Gov. Gary Locke unveiled his 4-cent-a-gallon fuel-tax-increase proposal
March 26 as part of a 10-year, $3.2 billion transportation fix,
The Seattle Times reported.
He suggested lawmakers plan a negotiating marathon March 31 on the
Last November, voters resoundingly rejected a $7.7 billion transportation
referendum that featured a 9-cent increase in the state's 23-cent-a-gallon
fuel tax. Locke was co-chairman of the campaign.
Since then, the governor has quietly pressured the Legislature to
pass transportation-efficiency and reform bills, followed by a scaled-back
revenue plan, the newspaper reported. Locke is opposing general
tax increases to balance the state's operating budget but is willing
to back transportation taxes.
He considered his proposal "a jumping-off point, the basis for House
and Senate counterproposals." He said both chambers have made significant
concessions, with the House offering more for roads and the Senate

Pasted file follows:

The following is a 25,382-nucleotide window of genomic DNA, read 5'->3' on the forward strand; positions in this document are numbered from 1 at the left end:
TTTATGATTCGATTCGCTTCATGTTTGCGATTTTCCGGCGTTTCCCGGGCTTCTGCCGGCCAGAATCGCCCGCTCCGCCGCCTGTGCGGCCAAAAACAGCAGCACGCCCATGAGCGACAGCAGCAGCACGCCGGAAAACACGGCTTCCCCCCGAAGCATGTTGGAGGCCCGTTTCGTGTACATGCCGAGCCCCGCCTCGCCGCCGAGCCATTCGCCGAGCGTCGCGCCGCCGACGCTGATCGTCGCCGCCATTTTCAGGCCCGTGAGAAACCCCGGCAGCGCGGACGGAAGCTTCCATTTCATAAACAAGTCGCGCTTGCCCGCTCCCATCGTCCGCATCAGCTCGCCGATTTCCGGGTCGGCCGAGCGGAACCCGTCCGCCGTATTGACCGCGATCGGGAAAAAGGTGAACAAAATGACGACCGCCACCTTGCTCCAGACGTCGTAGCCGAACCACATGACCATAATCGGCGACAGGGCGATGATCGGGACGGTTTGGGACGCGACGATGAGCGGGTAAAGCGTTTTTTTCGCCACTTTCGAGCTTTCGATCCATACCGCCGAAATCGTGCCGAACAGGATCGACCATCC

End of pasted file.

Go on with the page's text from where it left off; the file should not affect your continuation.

moving away from an all-asphalt proposal.
Locke's plan is midway between what the two houses have in mind.
The House Democrats offered a $2.6 billion proposal, including a
3-cent fuel-tax hike. Senate Republicans haven't gone public with
a plan yet, but Transportation Committee Chairman Jim Horn, R-Mercer
Island, said he backs a $4.1 billion plan with a nickel fuel-tax
The governor's plan also includes a 15 percent increase in trucking
Locke said he agrees with the House Democrats' suggestion for including
an emergency clause so the law would take effect immediately and
exclude a voter referendum. Republicans oppose this clause.